Dear Me, 1974,
Growing older, I feel as if time is piling up beneath me, a mountain of years and decades lifting me to ever and ever thinner and colder air, a snow-capped Everest of time where dangerous storms blast without warning from clear skies.
And way down below, so far away it’s barely visible, stands my youth, with its certainties and ecstasies and easy pleasures. I need a telescope to see it.
I think about you. The path that led from you to me is amazingly direct. I/you/we concluded at seven or eight years old that we’d grow up to be a veterinarian. And we started writing short stories. At eleven, we learned from reading Ernest Thompson Seton that we could aspire to be naturalists, and a couple years later we discovered zoology. And we continued writing short stories. And now here I am, decades later, a professional conservationist with degrees in zoology and journalism, an editor/writer. I have written books that drew upon knowledge accrued when I was in my teens--earlier even, when I was nine. Think of that.
I recall certain of your traits that I most like. Long before you were twenty-five you developed a fondness for talking with the elderly. They know so much. You eschewed the dictum of never trusting anyone over thirty, but you might have adopted a credo of never trusting anyone under eighty.
You developed a respect for learning for its own sake. To the extent that one’s curiosity is a measure of one’s respect for Life, I’m glad that you’re curious and that your search for knowledge goes on and on like the gnawing of a mouse, as someone once said--you know the quote, it’s in a notebook you started in high school. Knowledge, as fact-based as you can make it, is what you have instead of religion. But I don’t have to tell you that. Because of the amazing consistency of your/my life, we are as alike as if we were, well, one person. The sameness of you and I, despite forty years elapsing, is complete, and yet without stagnation.
Consider: Pinned to a bulletin board by your desk is a postcard with a line drawing of a robed and bearded man studying a globe, and the words “You’ll never get anywhere else if you don’t leave where you are now.” That card, now in a cheap black frame, sits on my desk as I write this letter. Maybe I need to throw that card far away and get some[any]where else. Maybe I need to change.
I’m not sure you do. So I won’t advise. What if I did? What if I rolled some major revelation your way, and it changed your future? Where would I be then? To tamper with you is to tamper with me. Just possibly to eradicate myself. I don’t think I’ll buy into that equation. I won’t school you. I’ve too much respect for your own insights and experiences to tell you that life will caress you one day and torment you another. You’ve known already the enchantment of love and the unrelenting sorrow rendered by sudden visitations of death.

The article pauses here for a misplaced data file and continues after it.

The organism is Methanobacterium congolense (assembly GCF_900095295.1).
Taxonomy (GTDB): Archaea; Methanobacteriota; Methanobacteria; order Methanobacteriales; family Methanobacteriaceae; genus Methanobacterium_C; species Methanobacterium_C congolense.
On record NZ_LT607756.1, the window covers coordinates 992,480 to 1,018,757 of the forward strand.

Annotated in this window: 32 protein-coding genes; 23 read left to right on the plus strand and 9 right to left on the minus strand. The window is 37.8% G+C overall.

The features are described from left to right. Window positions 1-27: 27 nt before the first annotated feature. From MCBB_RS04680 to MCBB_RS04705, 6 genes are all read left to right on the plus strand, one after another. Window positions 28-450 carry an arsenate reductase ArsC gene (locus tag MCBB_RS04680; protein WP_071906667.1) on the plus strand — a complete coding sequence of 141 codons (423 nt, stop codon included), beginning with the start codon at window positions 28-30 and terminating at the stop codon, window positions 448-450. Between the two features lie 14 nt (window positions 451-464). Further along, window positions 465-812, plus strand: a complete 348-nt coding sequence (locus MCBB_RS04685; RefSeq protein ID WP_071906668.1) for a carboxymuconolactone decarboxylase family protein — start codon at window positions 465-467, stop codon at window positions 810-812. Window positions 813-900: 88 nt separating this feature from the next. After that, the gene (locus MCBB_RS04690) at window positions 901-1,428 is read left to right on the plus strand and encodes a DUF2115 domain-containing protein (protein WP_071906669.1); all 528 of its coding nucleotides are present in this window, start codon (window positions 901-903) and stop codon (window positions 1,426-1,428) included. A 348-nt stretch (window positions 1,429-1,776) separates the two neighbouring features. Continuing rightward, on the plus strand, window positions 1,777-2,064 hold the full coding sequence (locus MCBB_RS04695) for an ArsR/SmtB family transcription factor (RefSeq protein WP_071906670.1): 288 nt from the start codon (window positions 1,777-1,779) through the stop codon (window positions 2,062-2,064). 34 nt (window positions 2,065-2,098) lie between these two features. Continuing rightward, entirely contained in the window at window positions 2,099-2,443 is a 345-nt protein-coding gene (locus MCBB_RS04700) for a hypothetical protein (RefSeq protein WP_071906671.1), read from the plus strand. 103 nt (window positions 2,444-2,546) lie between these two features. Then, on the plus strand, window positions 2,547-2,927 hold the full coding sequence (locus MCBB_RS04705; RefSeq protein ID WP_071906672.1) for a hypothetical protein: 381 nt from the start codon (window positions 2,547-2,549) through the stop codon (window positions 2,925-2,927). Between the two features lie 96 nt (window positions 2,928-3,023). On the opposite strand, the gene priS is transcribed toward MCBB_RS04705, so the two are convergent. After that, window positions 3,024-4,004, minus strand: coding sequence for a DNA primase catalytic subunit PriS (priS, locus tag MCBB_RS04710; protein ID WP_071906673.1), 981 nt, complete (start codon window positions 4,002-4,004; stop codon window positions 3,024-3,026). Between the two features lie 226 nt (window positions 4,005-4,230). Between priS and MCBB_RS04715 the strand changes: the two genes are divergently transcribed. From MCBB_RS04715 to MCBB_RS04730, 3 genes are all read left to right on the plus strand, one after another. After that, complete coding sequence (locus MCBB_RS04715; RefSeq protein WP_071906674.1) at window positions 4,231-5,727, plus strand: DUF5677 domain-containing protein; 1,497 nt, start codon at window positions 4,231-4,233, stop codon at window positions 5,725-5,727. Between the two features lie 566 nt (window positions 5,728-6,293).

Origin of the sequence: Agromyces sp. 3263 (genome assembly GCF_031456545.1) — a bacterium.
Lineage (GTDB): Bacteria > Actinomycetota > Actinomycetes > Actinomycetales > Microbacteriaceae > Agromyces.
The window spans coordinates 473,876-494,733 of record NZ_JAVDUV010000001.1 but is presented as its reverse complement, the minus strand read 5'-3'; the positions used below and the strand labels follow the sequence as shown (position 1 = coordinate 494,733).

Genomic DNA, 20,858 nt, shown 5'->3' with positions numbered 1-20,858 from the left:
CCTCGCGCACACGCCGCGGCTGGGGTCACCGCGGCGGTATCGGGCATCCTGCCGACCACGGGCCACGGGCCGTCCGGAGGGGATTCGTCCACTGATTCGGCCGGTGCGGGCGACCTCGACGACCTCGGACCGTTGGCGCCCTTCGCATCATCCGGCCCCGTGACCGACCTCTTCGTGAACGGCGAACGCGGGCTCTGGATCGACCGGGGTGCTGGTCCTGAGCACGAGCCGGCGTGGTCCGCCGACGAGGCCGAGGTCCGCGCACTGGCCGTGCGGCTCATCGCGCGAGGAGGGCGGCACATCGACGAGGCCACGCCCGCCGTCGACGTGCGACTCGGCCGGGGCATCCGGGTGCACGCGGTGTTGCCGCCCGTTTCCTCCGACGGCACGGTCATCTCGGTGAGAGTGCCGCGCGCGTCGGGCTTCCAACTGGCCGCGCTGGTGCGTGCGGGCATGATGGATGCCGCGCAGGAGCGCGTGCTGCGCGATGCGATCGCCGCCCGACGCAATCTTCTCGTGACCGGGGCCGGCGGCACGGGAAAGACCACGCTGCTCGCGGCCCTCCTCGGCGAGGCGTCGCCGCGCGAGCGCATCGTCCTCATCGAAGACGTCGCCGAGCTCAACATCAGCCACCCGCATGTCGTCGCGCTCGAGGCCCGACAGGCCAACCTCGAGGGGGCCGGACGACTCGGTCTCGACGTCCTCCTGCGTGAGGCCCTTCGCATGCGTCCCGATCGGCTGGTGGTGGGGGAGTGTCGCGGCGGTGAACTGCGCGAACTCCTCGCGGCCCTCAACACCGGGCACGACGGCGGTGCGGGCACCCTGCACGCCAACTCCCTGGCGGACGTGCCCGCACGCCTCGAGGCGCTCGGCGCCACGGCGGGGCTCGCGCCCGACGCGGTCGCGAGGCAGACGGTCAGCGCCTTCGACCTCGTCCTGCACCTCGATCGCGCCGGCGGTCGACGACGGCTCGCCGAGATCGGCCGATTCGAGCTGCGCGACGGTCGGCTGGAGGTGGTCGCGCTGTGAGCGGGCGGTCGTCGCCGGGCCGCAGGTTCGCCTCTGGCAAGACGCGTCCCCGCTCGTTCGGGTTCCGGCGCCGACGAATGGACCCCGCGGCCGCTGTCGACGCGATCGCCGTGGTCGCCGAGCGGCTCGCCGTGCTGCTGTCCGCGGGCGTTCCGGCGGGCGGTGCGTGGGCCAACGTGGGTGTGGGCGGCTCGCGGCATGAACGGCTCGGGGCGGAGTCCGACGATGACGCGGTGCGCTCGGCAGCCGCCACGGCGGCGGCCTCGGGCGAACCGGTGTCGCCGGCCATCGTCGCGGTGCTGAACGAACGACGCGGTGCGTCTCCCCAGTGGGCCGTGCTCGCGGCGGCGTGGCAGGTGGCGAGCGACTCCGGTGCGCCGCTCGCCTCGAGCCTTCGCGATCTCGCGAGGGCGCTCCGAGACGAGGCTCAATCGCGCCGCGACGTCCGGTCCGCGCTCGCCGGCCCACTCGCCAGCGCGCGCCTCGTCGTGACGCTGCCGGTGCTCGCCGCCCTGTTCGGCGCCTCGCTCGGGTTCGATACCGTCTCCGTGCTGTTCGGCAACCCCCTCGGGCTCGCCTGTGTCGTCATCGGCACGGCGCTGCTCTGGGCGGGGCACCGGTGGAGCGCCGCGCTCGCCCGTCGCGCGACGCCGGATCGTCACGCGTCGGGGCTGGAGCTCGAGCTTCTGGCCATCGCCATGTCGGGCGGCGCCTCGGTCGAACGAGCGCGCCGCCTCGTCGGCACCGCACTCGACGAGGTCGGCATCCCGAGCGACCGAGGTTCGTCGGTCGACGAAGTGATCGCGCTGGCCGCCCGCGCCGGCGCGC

So no, my letter to you will say no more than this: Don’t pursue happiness--the definition of happiness changes constantly, like weather, so that once you have it, it has become something else that still lies beyond your reach. Instead, seek satisfaction, which you may achieve by approaching everything you do, even humor, with an earnestness of purpose and by refining every detail of your work to the full extent of your abilities until you can say, This is the best I can do. I know that you, like me, think you can take on anything--you never worry about carrying it on, seeing it through. Maybe try worrying a bit, maybe try escaping the idea that you can do what needs to be done, maybe trust yourself a little less. Examine everything you do one more time--or ten--before you call it finished.
That’s all I’ll say.
What I want is a letter from you. I want you to advise me. I want you to remind me of things I’ve forgotten. I want you to remind me that work may be joyful, but play is more so. To remind me of the pleasure of dropping a dry fly into foaming water; to recall for me the satisfaction of honing your body until it is a powerful engine for long bicycle rides; to restore to me the idea that life is a party and that you don’t lament it because, like all parties, it must end, no--you enjoy it for all its worth.
I want you to remind me of the conviction that we can restore damaged wild places and protect dwindling species, that human lives may be worth saving. Remind me of the pleasure of intense passions. Remind me that melancholy memories of past loves are a measure not of loss but of the joy those loves brought to life. Remind me of the pleasure of a scented evening breeze moving across a summer prairie, moving over tall grass so that the whole landscape looks like a rolling green sea; remind me of the pleasure of living in places where night skies are dark enough to reveal countless stars, where the heavens aren’t washed out by the machinations of human illumination. Remind me of the pleasure of a horse moving under me, a mourning dove calling at dusk, nighthawks pirouetting overhead. Remind me of the comforts wrought by the bonds of family. Remind me of the joy of feeling at home and among friends. Write to me often. You have a lot to teach me.